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Shelby County Sheriff releases information on how he says office has handled the COVID-19 pandemic in jails

The Shelby County Sheriff’s Office released information Friday on how it said it has handled the COVID-19 pandemic at detention facilities in the area.
Credit: WATN

MEMPHIS, Tenn. — The Shelby County Sheriff’s Office released information Friday on how it said it has handled the COVID-19 pandemic at detention facilities in the area.

In the statement posted to social media, the sheriff said “it is important to remember that these detainees are all pre-trial” and that the sheriff’s office can not mandate vaccines for detainees.

Sheriff Floyd Bonner said in the release they had regular meetings with the county health department and the inmate health provider to stay up-to-date with CDC and WHO guidance.

He said usually those testing positive are new detainees, and as of Friday morning, there was only one positive case at all three facilities.

RELATED: Federal judge: "Population in deep peril" when it comes to COVID in the CJC

The sheriff said in the release that he could not comment on pending litigation, but mentioned a case that he said court documents would show was settled earlier this year. He said there remains disagreement and that is what is on appeal.

Cleaning and air systems

  • The sheriff said the department invested in deep-cleaning equipment for the jails so they would not rely on contracting providers regularly. He said the cleaning is performed regularly and surfaces in common areas are cleaned hourly.
  • A new system was purchased to “enhance the air” at the main jail. The sheriff said it cost more than $1 million.

How detainees are handled

  • Detainees take a health questionnaire and temperature check at intake, and are giving information about COVID-19 and vaccinations if they wish.
  • New detainees without symptoms are held in quarantine for 14 days and screened by medical personnel before entering the general population.
  • The sheriff said are provided hand soap and are not penalized for having too much. There are also paper towels, cleaning products, and hand sanitizer in each housing unit.
  • Detainees get at least two cloth masks each, which are laundered regularly. Everyone must wear masks. The sheriff said sewing machines were purchased so masks can be made as needed.
  • Social distancing is maintained when possible. Detainees get non-contact recreation daily.
  • Vaccinations are offered weekly. The sheriff said inmates are given $20 for their trust accounts when vaccinated, and sometimes entered into other drawings for more account money or even the City-sponsored drawing for a vehicle. They also had a pizza party for the housing unit with the most vaccinations.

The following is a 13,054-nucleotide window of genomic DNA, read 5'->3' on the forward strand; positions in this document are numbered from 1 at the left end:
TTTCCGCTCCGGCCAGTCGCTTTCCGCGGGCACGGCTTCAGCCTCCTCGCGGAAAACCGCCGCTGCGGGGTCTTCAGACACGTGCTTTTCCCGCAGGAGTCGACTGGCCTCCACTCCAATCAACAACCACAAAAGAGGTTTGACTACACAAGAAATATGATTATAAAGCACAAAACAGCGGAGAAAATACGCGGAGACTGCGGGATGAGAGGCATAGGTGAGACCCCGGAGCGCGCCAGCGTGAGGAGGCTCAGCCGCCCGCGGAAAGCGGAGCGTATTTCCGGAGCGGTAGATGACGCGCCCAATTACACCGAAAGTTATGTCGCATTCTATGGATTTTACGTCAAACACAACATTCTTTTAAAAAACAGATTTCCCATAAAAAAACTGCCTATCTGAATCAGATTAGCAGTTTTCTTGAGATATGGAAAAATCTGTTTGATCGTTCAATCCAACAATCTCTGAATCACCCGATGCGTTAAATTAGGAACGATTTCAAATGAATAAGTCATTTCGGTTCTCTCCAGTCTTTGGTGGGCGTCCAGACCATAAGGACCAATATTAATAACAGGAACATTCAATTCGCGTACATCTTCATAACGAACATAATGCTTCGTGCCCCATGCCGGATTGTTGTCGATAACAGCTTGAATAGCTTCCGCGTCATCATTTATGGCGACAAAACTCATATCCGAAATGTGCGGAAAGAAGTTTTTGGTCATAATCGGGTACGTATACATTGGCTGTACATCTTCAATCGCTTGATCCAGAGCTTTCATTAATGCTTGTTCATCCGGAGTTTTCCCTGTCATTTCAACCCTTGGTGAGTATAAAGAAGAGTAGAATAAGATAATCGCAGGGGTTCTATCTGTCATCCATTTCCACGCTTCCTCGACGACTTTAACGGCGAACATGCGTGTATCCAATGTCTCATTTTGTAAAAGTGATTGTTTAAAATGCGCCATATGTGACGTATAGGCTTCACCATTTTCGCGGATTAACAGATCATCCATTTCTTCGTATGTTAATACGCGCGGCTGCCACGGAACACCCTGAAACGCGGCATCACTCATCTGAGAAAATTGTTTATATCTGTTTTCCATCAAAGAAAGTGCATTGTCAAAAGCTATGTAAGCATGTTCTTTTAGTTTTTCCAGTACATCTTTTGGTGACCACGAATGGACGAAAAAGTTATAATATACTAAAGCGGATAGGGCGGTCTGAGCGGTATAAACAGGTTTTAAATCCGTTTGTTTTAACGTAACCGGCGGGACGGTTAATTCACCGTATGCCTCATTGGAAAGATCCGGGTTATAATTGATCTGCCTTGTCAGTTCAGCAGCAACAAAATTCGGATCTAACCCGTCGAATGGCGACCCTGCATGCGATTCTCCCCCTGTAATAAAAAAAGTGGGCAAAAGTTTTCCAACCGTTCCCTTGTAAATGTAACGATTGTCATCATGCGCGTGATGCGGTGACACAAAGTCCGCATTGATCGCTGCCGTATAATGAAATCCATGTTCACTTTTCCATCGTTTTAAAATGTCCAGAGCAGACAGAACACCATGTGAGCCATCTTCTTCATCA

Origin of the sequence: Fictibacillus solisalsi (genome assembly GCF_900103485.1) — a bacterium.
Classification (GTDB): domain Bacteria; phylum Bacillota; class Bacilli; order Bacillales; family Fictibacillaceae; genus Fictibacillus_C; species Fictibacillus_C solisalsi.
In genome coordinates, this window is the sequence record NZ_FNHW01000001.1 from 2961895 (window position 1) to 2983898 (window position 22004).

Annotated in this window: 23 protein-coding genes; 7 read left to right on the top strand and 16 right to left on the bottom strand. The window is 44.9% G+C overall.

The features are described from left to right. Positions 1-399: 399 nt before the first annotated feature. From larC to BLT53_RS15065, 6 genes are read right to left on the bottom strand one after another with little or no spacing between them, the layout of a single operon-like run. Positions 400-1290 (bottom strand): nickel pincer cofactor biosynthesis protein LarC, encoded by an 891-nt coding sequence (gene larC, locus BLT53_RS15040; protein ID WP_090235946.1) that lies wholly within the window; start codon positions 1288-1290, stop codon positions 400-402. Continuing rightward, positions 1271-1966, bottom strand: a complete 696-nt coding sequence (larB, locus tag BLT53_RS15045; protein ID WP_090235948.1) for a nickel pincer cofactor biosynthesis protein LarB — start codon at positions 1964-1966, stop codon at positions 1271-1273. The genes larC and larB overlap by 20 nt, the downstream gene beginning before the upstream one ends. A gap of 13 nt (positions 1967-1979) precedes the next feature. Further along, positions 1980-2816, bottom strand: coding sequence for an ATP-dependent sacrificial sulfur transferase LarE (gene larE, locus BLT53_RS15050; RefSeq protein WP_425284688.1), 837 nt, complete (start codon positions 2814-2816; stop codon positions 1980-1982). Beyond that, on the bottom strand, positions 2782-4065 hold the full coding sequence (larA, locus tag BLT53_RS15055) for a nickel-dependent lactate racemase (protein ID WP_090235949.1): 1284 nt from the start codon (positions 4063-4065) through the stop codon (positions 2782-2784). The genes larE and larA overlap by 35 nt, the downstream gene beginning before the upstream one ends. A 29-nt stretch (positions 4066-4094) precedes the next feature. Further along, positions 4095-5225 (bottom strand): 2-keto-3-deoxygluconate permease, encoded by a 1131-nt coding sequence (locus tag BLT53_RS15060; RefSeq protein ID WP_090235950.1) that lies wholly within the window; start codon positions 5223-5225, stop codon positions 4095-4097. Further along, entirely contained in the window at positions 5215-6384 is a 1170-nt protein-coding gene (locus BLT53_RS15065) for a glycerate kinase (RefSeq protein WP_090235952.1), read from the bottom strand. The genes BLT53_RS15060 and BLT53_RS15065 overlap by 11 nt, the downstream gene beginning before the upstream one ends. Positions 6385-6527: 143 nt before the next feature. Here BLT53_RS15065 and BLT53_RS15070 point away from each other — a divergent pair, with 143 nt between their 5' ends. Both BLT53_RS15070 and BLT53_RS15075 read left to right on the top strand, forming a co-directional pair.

• The sheriff said when families or attorneys bring specific concerns about a detainee, they “promptly investigate and respond.” The sheriff said they cannot respond to “vague allegations” without specific information.

RELATED: COVID-19 class action lawsuit dismissed, inmates to receive vaccines

Staff and Employees

  • Staff and vendors have a daily health questionnaire and temperature check before entering.
  • The sheriff said they have worked to increase staffing, including increasing the starting salary and offering $5,000 incentives as well as staff recommendation incentives.

Court hearings

  • The sheriff said many court hearings have moved to video appearances, and accommodations have been made for non-contact visitation with legal counsel.
  • The sheriff said judges, the DA and public defenders are working to reduce the jail population as they are able to. He said the team regularly looks at medically vulnerable inmates, those whose cases are not moving quickly, and those whose charges make them eligible for reduced bond or quick deposition.

Other efforts

  • The sheriff said education videos on COVID-19 and vaccinations are shown several times each day. Medical professionals make visits to answer questions, and weekly town halls are held to get any questions answered as well.
  • Posters and information are posted throughout the facilities.
  • Bonner said Project Pat from Three-6 Mafia held a motivational seminar, and the Grizzlies provided a video urging vaccinations.

Sheriff Bonner said the American Correctional Association, Tennessee Corrections Institute, and National Commission on Correctional Health have all recommended reaccreditation.

Posted by Shelby County Sheriff's Office on Friday, November 5, 2021